At least those are my theories. Someone who knows how should split this into a new thread…


This is similar for us – in a certain range. So from 50 -120 g carbs a day, giving him more carbs will not require more insulin overall. if we give him above that, then his TDD does start to creep up but he rarely wants that much food and that usually corresponds to him eating way more calories overall. For us, going too low in carbs induces insulin resistance.

Also, 40 g of carbs are not digested all at once for us, even simple ones, so we have to way underbolus for, say a slice of cake and give a follow-up bolus later. Sometimes (with simple sugars) the total dose for the food is less than the . carb count would suggest. High fat foods will require 80% to 100% more insulin over the course of 8 hours.


I think for women that number would be lower. Most non-tall, non exercising women only need 1200-1800 calories a day to maintain body weight… can’t imagine they eat more than 200g of carbs per day.


So looking at these plates, I’m positive i would both not finish all the food and also feel really hungry unless there was a tasty buttermilk biscuit on the plate


processed junk carbs also store easily and require less work to prepare, which is such a huge factor. Unless you want to subsist on beef jerky and cottage cheese, all the less carb-dense foods require cooking and they go bad.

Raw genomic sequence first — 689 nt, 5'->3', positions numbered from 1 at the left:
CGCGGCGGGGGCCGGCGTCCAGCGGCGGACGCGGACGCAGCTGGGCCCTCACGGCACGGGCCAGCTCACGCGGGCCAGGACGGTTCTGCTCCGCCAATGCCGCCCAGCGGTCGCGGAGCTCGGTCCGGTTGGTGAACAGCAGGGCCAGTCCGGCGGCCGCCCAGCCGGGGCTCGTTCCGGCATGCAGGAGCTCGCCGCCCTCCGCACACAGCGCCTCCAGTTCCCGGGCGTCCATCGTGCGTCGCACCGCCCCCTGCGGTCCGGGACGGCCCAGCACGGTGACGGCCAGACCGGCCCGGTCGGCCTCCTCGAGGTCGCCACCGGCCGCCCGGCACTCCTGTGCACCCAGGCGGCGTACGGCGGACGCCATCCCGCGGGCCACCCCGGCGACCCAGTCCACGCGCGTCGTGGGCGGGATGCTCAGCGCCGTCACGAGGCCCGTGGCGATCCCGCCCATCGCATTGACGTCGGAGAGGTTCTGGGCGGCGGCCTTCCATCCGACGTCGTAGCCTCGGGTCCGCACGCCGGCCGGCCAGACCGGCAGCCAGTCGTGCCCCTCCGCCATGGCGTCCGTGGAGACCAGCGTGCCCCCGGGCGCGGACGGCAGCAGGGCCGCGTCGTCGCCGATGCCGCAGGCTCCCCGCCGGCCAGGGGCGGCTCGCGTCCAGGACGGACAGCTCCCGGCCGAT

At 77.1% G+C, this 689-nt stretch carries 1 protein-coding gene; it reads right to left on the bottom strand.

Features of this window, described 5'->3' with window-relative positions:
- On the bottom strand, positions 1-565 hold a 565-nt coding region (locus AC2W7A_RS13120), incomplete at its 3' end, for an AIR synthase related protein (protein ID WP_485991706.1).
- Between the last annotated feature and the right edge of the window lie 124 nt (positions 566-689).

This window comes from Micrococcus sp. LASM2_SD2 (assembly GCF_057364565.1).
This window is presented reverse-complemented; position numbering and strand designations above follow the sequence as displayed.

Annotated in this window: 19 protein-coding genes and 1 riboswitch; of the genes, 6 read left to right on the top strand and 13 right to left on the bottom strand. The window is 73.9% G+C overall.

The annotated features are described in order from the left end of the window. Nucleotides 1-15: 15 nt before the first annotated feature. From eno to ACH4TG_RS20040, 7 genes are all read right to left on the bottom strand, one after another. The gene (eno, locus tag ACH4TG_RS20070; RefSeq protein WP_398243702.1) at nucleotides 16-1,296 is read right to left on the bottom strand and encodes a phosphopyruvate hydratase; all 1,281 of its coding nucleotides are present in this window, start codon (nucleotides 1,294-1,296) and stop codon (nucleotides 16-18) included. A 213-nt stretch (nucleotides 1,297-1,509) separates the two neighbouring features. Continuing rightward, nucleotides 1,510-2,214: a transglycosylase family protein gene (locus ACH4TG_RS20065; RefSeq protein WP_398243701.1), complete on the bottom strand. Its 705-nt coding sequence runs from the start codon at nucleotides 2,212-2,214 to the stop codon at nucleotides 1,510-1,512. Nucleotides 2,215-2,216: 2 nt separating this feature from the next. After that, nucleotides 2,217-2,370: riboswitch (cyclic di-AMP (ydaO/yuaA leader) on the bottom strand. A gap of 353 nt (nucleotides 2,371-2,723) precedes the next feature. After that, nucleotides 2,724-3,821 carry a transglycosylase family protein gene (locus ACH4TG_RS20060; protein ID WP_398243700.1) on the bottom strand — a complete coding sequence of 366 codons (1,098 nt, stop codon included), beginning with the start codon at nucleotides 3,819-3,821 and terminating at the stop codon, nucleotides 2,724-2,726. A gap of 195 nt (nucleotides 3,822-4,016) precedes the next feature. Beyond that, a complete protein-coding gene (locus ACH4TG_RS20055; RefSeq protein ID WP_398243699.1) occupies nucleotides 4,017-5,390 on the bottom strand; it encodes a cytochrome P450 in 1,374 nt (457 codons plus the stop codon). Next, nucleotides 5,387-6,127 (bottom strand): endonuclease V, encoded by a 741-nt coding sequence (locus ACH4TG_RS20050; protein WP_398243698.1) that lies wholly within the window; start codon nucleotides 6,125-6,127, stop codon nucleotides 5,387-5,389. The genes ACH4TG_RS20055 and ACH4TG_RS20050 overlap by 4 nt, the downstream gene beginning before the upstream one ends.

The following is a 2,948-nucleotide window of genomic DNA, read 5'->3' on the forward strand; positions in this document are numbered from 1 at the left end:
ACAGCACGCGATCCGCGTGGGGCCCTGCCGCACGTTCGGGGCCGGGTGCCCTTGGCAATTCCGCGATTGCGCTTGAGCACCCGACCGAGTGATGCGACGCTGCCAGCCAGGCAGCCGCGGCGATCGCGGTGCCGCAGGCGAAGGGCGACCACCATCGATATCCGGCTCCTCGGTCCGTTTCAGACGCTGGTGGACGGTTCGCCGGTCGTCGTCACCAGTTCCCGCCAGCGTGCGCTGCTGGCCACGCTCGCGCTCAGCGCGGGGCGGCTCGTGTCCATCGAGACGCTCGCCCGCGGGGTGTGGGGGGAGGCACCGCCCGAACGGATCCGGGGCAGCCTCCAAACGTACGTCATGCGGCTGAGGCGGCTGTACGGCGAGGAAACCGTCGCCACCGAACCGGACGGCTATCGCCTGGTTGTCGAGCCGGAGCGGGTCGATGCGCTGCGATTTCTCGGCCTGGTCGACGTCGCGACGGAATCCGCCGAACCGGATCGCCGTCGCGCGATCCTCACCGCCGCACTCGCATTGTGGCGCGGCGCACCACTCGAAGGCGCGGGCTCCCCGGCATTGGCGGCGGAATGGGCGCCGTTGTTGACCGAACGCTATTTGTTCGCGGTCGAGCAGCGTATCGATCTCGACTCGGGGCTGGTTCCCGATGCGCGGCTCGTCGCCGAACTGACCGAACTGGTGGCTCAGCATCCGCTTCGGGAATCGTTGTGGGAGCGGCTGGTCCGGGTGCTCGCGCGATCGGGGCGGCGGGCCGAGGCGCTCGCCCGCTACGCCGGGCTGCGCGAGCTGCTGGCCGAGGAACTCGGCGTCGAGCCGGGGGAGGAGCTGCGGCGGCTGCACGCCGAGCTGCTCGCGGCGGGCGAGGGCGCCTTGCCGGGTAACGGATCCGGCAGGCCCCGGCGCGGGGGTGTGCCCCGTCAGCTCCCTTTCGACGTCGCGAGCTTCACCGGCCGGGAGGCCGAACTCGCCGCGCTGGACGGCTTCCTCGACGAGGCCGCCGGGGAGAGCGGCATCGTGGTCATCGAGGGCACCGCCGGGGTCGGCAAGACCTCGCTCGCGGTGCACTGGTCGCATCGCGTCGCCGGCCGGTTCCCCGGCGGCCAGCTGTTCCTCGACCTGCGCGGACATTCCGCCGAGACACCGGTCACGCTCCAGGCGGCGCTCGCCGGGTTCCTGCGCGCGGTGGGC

I bet you’d be very surprised if you added up the number of carbs the average not diet-conscious woman eats… I suspect the vast majority of those calories would come from junk carbs

Even by the “healthy” food pyramid recommendations someone eating 1800 calories with 60% of them carb based would be eating 270 grams of carbohydrate / day

Amongst the not diet conscious I suspect the average calorie intake is more like 2500, with more like 80% from carbs (just my speculation) and that gives us 500 grams carbohydrate. (1 gram carb = 4 calories)

Then if we want to talk about the substantial number of significant overeaters… let’s say they’re eating 6,000 calories daily and 80% of them are carbs that gives us 1200 / day… these kind of numbers represent a significant portion of the population


So my thoughts on eating reasonable and trying to maintain a healthy weight:

  • Don’t eat out (restaurants / fast food)
  • Eat a full meal before going grocery shopping
  • If you don’t think you should eat it - don’t buy it

Yeah - that is about it. The rest sort of follows from there.


Kind of Michael Pollan light…not a bad way of working.


Amongst the not diet conscious I suspect the average calorie intake is more like 2500, with more like 80% from carbs (just my speculation) and that gives us 500 grams carbohydrate. (1 gram carb = 4 calories)

This is nuts for a woman. An Olympic gymnast like Simone Biles likely only needs to eat 2500 to 3000 calories a day, max, to power their elite-level training. Granted, gymnasts are tiny… but still nuts unless you’re running or swimming every day.

I have a hard time imagining how anyone could consistently eat 6,000 calories a day. When you look at lists of what Michael Phelps eats, it basically seems like there’s little time for anything else.